We can thank the Baby Boomers for expanding the real estate industry -and the suburbs- in the years between 1946 and 1964. As they grew, their spending power and buying habits were unmatched in American history; they changed the course of the way we live, advertise, market and buy.

These days, Boomers -almost all 75.4 million of them- are about to retire or are already in retirement. This makes them once again a new and lucrative sales pool for real estate. Retirement has always been a big business for real estate salespeople and developers, but the same old retirement story no longer applies.

These are not your father’s senior citizens. As a group, they are healthier, more active, and more engaged in life than most older generations before them. That means they have different housing needs and attitudes.

Another trend that may affect the way you sell to Boomers: a low housing inventory. Trulia reports that the number of starter homes on the market has dropped by 43.6 percent since 2012, while the number of trade-up homes has fallen by 41 percent.

Trulia also found that people 55 and older own 53 percent of U.S. owner-occupied houses, the biggest share since the government started collecting this kind of data in 1900. That’s an increase of 43 percent from a decade ago. In contrast, Americans ages 18 to 34 possess only 11 percent of owner-occupied houses. When Boomers were that age, they owned homes at twice that statistic.

A recent Freddie Mac survey of Baby Boomers shows that many plan to stay in their homes during retirement. However, of those who plan to move, one in five say they will sell their home and buy a new one. One in ten say they will sell their home and rent when they move.

TenantCloud, a property management software service, reports that nearly one-third of all urban applications are for renters over the age of 60.

Builder magazine, along with Taylor Morrison, a national home builder and developer, found that the top 3 influences on Baby Boomer home purchases are location (50.2 percent), price (37.4 percent) and floor plan (19 percent). The study, which was conducted by The Farnsworth Group, also discovered that the 3 most important rooms in a home are the kitchen (82.8 percent), the master bedroom (59.2 percent) and “great room” (36 percent).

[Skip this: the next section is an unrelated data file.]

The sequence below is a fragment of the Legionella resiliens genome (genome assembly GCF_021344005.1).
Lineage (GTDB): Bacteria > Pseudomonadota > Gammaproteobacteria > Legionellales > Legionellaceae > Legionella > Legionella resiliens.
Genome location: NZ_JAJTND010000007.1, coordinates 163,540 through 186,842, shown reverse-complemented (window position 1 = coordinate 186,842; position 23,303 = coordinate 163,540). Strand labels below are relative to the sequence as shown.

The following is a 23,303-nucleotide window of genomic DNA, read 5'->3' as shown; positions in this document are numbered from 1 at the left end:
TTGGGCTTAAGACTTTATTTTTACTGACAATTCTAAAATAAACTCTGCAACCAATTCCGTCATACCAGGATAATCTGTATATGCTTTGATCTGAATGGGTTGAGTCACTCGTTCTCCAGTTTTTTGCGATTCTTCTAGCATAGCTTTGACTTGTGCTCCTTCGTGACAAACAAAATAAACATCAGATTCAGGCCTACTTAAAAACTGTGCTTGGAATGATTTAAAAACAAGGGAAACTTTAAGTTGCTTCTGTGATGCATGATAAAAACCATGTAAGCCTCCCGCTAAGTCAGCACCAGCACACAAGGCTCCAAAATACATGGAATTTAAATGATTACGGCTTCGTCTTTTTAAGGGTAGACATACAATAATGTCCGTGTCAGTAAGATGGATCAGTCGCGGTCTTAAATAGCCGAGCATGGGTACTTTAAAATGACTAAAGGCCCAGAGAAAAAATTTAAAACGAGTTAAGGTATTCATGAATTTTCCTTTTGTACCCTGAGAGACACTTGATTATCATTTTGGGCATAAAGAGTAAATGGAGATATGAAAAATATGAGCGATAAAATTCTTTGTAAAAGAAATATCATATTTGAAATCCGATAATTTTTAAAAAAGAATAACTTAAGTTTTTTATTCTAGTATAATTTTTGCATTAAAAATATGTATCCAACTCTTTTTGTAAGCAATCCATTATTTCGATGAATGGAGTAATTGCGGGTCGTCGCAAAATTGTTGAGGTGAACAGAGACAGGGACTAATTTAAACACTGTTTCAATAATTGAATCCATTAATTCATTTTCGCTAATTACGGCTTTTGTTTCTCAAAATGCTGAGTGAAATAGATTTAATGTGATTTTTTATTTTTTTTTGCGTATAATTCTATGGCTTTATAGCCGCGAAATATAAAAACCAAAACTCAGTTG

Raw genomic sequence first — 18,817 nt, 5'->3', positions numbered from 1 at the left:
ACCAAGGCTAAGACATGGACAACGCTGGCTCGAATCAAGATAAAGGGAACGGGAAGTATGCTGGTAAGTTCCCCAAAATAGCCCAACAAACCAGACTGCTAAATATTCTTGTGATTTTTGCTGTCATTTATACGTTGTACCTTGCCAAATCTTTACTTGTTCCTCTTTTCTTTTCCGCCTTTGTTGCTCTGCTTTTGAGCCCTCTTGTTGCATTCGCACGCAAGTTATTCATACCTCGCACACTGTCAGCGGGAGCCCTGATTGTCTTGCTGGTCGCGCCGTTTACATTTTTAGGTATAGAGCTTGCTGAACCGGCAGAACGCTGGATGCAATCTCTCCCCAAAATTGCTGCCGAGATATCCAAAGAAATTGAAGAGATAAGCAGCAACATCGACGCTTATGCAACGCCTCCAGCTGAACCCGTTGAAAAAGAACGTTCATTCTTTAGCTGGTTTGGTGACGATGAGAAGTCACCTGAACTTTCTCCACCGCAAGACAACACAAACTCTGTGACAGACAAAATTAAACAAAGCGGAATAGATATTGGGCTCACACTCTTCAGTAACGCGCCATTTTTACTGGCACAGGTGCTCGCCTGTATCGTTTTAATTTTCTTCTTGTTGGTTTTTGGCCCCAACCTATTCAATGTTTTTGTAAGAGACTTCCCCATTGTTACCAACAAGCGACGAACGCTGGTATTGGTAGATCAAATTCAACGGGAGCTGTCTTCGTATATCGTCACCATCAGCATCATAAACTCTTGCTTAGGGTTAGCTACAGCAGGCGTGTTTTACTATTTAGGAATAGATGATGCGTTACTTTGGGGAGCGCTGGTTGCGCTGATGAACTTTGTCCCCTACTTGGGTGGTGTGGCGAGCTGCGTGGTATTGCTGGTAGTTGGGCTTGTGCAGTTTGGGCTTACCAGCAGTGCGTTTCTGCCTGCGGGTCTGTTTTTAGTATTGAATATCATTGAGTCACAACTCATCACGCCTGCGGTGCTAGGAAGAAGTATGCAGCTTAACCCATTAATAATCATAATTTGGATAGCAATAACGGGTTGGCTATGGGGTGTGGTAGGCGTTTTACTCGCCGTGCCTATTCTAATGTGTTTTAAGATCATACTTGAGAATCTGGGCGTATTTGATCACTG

Here are a few takeaways to keep in mind when working with Baby Boomers:

Not all Boomers are the same
Remember that this is an extremely diverse group with a rather wide age range.  Second-wave (younger boomers, born after 1960) may prefer more urban, multigenerational neighborhoods, and may be generally more tech savvy than the first-wave Boomers.

Boomers often love to make a horizontal move
They may prefer a home of equal value, and in a location that’s not far from where they raised their family.

Boomers love luxury
Millennials may shun McMansions, cars, and large yards with outdoor hot tubs, but Boomers still yearn for a resort experience, with amenities that make them feel pampered. They were raised on the American Dream, and that often means a high-end, superiorly constructed luxury house or apartment.

Boomers love low maintenance
Part of the reason Boomers are opting for rentals is because they don’t want to mow lawns or shovel snow. They’re attracted to first-floor master bedrooms, wood floors, stainless steel appliances, walk-in showers and easy-access microwaves. The good life also means the easy life.

Be upfront
Boomers don’t want to be “sold to.” They want a variety of options and genuine, honest solutions to living expenses and arrangements.

Don’t underestimate Boomers’ love of technology
Being tech savvy is not confined to Millennials. Many Boomers appreciate homes that use smart technology that can be controlled and monitored with a phone app. This can include everything from garage doors and refrigerators to window blinds and security systems.

Reselling Boomer homes may be a problem
Millennials, as a general rule, reject the white-picket-fence, isolated suburbs that nurtured the Baby Boomers. They also reject McMansions and automobile culture, preferring instead walkable, urban-node settings that accommodate live/work/play lifestyles. However, as Millennials begin to age and settle down, small suburban and affordable starter homes are a hot ticket item.

Curbed predicts that the active, wealthy senior may actually be the new Millennial. In fact, the fastest growing segment of the country’s rental population are seniors. Between 2009 and 2015, the number of renters over 55 increased by 28 percent, compared to a 3 percent increase in renters 34 years and younger.

According to the Harvard Joint Center, nearly 90 percent of those who will be looking for homes in the year 2035 will be either under 35 or 70 and older. And both groups will prefer to buy less square footage.


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